Violating a Probation Before Judgment in Maryland

July 27, 2012

The Consequences of Violating a Probation Before Judgment in Maryland

In a previous post, we discussed a Probation Before Judgment disposition and what it meant for a defendant. Here we answer a common question: what happens if I violate my probation and I have a Probation Before Judgment (PBJ)?

A defendant with a Probation Before Judgment is placed on either supervised or unsupervised probation. There are usually a list of conditions he or she must abide by to successfully complete probation.

However, if the defendant violates a restriction or condition of their probation, and/or commits another crime, he may be subject to serious consequences.

For example, a defendant is placed on two years of supervised probation following a PBJ disposition for a DUI charge. Some of his conditions are to abstain from alcohol, attend a MADD meeting, complete an alcohol education class, regularly report to his probation officer and obey all laws.

A year into the probation, the defendant gets pulled over for speeding, but the officer smells a strong odor of alcohol and asks our defendant to step out of the car. The defendant refuses the field sobriety tests and preliminary breath test, but takes the breath test later at the station. He blows a .08 and receives another DUI charge.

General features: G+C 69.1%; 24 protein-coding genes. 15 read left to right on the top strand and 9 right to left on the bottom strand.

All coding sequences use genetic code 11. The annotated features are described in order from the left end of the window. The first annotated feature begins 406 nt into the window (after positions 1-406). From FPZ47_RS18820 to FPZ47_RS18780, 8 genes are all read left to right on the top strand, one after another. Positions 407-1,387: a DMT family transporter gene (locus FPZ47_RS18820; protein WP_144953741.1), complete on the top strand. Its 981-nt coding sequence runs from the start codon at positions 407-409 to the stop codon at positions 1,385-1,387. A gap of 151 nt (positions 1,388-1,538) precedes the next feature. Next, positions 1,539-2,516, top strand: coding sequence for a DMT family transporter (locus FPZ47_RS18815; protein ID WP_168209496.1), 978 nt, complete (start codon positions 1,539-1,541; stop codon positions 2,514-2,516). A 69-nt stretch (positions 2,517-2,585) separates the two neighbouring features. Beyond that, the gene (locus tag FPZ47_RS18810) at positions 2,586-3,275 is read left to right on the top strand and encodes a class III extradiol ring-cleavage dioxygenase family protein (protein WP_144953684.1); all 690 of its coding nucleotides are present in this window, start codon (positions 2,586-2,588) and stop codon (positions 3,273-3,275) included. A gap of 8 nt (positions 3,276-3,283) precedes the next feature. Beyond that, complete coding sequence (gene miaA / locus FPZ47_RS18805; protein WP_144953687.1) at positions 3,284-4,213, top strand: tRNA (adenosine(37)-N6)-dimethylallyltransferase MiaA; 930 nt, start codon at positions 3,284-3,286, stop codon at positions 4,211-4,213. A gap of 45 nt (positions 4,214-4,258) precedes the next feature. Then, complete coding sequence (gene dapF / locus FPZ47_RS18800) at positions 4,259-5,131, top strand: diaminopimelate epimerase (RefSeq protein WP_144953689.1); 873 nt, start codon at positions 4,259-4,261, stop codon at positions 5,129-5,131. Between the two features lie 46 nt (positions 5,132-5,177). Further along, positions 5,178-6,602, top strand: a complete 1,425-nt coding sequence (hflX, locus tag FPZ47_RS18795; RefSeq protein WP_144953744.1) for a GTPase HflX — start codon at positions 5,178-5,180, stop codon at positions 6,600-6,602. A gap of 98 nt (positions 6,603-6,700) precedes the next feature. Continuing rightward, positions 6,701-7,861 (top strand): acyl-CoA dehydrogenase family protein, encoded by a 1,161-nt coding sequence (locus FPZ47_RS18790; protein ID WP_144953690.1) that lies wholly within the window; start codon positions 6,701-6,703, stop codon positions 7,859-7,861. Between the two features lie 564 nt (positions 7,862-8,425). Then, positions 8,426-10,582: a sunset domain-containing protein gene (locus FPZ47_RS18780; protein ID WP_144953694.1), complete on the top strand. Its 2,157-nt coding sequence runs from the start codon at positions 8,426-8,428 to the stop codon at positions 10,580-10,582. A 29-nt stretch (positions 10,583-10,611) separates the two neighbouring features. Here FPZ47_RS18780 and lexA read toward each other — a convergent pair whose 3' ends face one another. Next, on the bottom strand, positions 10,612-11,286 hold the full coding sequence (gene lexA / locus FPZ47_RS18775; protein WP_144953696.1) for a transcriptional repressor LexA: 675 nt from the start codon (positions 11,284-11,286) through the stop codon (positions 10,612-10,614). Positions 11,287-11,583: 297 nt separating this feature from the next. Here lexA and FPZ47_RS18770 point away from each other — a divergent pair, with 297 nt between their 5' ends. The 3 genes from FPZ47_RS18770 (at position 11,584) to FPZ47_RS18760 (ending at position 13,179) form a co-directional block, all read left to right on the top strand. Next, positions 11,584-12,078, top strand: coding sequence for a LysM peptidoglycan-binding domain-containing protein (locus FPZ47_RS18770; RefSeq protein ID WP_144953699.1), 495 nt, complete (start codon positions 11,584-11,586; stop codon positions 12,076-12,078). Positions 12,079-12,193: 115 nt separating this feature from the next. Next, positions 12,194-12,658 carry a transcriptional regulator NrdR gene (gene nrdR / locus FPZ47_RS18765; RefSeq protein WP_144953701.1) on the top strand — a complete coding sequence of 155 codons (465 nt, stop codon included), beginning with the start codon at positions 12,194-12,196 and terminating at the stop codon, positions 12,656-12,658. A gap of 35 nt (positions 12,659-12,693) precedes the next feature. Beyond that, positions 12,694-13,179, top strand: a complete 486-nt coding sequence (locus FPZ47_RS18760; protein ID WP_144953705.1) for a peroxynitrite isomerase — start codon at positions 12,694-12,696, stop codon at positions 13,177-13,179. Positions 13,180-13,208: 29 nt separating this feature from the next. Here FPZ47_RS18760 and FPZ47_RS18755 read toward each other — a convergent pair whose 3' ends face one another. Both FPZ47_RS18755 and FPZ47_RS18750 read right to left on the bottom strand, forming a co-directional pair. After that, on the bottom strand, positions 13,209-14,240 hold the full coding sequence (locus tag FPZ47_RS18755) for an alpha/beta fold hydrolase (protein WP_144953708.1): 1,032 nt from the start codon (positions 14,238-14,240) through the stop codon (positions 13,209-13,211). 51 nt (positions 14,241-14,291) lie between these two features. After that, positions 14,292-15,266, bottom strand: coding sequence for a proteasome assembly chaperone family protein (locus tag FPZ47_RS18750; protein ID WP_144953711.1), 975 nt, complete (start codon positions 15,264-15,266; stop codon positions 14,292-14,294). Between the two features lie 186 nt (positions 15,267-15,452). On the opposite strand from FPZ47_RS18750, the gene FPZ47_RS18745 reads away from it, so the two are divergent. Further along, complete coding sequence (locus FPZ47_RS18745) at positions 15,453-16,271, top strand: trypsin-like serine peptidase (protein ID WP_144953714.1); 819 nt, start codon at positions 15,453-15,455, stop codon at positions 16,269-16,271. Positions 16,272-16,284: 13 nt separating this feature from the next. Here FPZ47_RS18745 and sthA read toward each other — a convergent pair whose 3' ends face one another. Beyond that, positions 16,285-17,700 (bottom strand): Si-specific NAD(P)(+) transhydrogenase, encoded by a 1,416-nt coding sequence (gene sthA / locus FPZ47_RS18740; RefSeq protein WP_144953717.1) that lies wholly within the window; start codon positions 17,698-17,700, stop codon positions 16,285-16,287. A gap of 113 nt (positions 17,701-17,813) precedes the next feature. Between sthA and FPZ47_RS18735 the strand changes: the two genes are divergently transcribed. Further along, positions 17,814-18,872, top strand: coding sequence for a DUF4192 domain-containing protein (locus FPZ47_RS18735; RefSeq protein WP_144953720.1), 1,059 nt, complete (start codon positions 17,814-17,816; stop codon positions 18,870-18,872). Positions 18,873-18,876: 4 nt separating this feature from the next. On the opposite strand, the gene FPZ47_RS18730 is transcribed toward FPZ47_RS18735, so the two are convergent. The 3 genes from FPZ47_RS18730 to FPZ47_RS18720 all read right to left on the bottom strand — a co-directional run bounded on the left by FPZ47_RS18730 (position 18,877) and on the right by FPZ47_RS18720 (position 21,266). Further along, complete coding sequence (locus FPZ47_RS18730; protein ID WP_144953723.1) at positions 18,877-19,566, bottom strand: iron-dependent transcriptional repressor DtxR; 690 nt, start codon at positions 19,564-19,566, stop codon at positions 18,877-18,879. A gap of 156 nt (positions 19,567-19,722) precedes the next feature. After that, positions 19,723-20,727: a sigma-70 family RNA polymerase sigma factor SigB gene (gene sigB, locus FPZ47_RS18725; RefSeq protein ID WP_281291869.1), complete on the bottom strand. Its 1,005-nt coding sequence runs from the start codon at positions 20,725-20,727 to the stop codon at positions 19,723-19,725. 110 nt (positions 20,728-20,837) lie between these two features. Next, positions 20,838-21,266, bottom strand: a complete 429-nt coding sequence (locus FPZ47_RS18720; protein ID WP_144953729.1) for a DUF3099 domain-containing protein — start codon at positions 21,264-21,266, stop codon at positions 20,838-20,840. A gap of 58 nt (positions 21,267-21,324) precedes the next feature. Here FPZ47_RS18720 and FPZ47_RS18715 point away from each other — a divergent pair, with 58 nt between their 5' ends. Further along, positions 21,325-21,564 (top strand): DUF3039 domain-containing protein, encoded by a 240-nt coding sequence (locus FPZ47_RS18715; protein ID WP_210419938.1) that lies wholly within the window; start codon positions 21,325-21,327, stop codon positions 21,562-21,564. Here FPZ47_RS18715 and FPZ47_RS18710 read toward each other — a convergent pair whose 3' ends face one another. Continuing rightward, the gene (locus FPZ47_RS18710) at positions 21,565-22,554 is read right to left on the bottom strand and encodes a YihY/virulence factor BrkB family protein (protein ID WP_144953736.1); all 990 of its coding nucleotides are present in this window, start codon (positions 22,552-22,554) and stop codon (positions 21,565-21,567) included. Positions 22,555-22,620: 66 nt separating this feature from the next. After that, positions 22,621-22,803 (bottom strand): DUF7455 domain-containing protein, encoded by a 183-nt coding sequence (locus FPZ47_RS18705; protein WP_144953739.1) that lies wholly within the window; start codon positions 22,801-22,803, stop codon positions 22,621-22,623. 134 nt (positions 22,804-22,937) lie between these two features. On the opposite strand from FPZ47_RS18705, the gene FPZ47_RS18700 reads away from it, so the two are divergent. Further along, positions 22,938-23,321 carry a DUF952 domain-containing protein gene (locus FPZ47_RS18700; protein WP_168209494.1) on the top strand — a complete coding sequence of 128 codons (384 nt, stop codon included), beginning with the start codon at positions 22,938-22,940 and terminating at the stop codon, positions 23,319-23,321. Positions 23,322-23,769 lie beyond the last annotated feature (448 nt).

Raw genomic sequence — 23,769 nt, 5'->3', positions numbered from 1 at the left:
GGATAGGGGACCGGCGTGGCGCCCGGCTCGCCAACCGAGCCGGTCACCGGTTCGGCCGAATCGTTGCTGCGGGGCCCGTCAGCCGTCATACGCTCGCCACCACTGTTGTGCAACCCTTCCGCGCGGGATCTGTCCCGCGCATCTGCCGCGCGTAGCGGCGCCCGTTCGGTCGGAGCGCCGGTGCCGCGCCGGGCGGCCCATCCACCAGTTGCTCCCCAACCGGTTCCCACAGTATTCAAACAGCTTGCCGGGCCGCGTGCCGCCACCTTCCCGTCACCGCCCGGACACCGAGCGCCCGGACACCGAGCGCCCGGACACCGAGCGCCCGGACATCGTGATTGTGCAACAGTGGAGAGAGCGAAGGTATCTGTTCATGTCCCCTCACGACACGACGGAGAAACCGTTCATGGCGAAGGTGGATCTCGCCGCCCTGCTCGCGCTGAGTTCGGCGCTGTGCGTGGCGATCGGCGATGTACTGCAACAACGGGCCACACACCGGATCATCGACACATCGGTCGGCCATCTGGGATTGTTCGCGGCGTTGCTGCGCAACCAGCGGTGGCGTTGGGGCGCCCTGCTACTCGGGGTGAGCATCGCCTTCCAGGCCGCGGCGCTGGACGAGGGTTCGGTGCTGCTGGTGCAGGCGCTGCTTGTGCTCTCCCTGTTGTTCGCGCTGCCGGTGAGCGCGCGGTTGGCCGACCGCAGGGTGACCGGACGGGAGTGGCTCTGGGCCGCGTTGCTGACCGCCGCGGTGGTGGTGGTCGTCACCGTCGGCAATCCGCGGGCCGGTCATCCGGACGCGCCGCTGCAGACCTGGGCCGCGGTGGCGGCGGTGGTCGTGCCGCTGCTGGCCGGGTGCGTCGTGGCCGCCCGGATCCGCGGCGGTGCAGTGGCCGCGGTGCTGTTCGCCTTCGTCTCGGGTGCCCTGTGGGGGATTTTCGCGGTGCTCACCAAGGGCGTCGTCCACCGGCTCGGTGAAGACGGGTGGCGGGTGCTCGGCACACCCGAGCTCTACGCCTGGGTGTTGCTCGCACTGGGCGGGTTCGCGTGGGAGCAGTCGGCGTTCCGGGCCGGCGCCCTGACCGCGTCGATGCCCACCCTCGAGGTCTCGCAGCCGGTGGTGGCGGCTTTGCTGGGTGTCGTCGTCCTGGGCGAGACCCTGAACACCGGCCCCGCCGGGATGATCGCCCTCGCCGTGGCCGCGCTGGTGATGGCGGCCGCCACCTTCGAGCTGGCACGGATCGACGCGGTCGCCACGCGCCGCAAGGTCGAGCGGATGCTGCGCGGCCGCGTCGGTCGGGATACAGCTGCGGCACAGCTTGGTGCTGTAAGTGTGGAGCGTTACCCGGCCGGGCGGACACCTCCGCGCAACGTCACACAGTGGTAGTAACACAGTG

Under a Probation Before Judgment, the defendant is supposed to report this charge to his probation officer if he has one. The officer would then file a report with the judge. If the defendant is on unsupervised or supervised probation, he is subject to random record checks. So let’s say our defendant didn’t report his new charge to his supervisor, yet his officer ran a record check on him and found the DUI. The probation officer files her report with the judge. The defendant may then be issued a summons to appear, or a bench warrant for his arrest.

If a defendant is found guilty of violating his or her probation within a PBJ, the judge has the ability to strike the Probation Before Judgment disposition and impose a guilty finding. This means the defendant is subject to the minimum or maximum sentence and/or fines from the original and newer charges. Also, the defendant now has a criminal record.

If you are charged with a crime or have violated your Probation Before Judgment in Maryland, be sure to contact an attorney with Cochran and Chhabra at 888-268-5515, so that you fully understand your options and rights.

The law office of Cochran & Chhabra has provided this website and its content for informational purposes only. The information is not intended to be legal advice or counsel. Your use of this site and its content does not construct a lawyer-client relationship with Cochran & Chhabra. You should consult an attorney for individual advice concerning your particular situation.

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